Inventors and researchers who want to see what new technologies they can come up with that do not qualify for other kinds of licensing may apply for a new type of experimental license, called a “Spectrum Horizons” license, which will be valid for 10 years and will provide some flexibility to involve the public in trials. Eligibility will be restricted to qualified entities, including colleges and universities with accredited graduate engineering research programs, research laboratories, hospitals, and health care institutions, manufacturers of radiofrequency (RF) equipment, and manufacturers that integrate RF modules into other products. Spectrum Horizons experimental licenses will not be renewable, since the FCC’s focus is on developing products for the marketplace, and 10 years should be enough to figure out whether an idea will make it to the marketplace or should be abandoned. The experimental report required at the end of the term of a conventional experimental license will not be required for Spectrum Horizons licenses, but an interim progress report will be required at the end of five years.
Prospective experimenters had hoped that the FCC would grant Spectrum Horizons licenses for the entire 95 GHz-3 THz band without geographic restrictions, but no such luck. While no specific frequency bands have been placed flatly off limits, Spectrum Horizons applications, like traditional experimental applications, will continue to be coordinated by the FCC with federal agencies, which historically have declined to agree to operation in certain bands and/or at certain locations and generally have not provided an explanation to the rejected applicant. Applicants seeking to operate in bands that have protected existing operations, particularly passive activities (like listening for signals from alien civilizations or searching for origins of the universe) will have to explain why those bands have unique characteristics of value to their experiment and why experimentation cannot be conducted in other bands. Applications proposing very wide geographic areas will also require an explanation and may have an increased chance of rejection or limitation after the coordination process.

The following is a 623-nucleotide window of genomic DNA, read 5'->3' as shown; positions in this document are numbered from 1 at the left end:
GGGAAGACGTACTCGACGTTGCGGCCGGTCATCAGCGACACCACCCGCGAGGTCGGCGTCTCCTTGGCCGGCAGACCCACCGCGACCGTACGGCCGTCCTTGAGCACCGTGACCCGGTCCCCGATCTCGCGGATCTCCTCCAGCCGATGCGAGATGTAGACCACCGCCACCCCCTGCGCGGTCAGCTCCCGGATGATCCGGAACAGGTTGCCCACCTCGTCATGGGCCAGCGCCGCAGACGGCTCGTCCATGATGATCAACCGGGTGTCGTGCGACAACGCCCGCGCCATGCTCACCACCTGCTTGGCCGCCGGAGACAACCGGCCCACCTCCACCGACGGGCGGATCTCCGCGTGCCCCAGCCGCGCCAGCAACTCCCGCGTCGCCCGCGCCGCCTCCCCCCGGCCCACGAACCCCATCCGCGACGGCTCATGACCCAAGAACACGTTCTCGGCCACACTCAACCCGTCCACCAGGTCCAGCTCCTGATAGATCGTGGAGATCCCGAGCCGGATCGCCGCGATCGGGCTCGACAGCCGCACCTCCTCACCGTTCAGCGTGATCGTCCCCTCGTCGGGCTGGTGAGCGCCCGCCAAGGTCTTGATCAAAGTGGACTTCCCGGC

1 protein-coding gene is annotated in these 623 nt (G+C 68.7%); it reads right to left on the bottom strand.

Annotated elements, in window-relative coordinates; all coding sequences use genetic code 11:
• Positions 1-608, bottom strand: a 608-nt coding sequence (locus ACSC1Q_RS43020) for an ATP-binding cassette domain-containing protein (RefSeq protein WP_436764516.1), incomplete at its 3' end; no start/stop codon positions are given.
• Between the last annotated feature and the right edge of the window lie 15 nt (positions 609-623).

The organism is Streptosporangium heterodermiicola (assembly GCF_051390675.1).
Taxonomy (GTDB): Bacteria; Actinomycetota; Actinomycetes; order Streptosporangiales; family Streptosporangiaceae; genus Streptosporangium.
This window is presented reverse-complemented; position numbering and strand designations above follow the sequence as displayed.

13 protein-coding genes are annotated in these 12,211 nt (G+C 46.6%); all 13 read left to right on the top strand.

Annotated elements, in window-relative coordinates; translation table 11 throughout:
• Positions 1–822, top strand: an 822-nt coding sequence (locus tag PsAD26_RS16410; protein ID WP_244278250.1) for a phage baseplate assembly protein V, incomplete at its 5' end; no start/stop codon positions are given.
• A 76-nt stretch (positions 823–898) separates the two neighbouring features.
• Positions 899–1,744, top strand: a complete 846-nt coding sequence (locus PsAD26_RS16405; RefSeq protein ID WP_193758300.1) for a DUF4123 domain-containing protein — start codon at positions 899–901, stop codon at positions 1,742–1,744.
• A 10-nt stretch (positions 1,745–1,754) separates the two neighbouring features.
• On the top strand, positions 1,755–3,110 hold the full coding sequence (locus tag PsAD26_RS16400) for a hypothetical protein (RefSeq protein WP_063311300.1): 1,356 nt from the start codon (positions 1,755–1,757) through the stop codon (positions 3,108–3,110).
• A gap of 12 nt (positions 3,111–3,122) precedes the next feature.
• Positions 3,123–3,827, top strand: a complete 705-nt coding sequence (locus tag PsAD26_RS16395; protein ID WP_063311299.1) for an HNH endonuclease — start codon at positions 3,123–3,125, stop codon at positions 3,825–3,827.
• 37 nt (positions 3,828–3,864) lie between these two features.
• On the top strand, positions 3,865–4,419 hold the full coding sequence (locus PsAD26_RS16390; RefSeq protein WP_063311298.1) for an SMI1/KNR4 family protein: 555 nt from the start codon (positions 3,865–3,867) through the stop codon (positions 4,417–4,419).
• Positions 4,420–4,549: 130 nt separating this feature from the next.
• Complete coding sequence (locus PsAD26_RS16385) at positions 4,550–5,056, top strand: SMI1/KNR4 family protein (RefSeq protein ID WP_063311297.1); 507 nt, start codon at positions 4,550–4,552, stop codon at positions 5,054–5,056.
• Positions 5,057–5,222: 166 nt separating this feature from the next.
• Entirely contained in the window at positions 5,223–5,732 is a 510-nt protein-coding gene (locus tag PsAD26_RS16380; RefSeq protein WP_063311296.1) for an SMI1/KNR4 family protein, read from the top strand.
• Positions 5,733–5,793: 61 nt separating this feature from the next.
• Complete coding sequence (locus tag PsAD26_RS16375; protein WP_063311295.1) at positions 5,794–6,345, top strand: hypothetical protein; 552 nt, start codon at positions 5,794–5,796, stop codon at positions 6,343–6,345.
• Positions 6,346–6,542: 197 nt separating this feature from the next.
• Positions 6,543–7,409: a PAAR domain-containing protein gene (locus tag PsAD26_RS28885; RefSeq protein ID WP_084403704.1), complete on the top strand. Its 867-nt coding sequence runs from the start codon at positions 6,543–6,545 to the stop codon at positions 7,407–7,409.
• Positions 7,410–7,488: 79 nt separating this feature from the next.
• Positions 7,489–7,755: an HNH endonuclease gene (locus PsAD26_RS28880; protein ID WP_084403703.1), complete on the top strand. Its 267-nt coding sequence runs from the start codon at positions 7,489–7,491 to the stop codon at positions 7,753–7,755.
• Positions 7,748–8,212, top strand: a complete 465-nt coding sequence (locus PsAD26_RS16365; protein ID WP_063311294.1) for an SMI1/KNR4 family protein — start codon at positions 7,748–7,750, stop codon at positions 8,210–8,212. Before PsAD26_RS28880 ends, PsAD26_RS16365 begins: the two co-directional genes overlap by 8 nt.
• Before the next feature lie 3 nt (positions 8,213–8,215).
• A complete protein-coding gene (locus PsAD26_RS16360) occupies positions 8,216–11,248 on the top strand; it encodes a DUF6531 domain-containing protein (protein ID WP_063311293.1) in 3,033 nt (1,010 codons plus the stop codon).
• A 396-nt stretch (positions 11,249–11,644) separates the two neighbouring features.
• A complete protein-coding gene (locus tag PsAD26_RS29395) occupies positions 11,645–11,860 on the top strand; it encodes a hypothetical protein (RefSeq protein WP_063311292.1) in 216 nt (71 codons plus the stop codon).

Spectrum Horizons applicants will be able to request confidential or proprietary treatment for some aspects of their applications; but the basic characteristics of proposed operations, including frequencies, types of emissions, power, and geographic location, will be available to the public on the FCC’s website.
Holders of Spectrum Horizons experimental licenses will have greater flexibility than traditional experimental licensees to sell equipment and to involve the public in trials. However, any equipment provided to any person or entity other than the license holder will have to be labeled with a warning (using language prescribed by the FCC) that operation may be terminated at any time. The licensee must also retain control over the equipment, marking each unit with a unique serial number that can be tracked, and retaining the ability to retrieve all equipment or to disable it remotely when authorized experimental use ends.
If you see potential in the new spectrum frontier, which may prove useful for super-fast broadband connections over short distances if not navigating flying carpets and other new transportation systems, now is the time to think about getting a license to crank up a research program.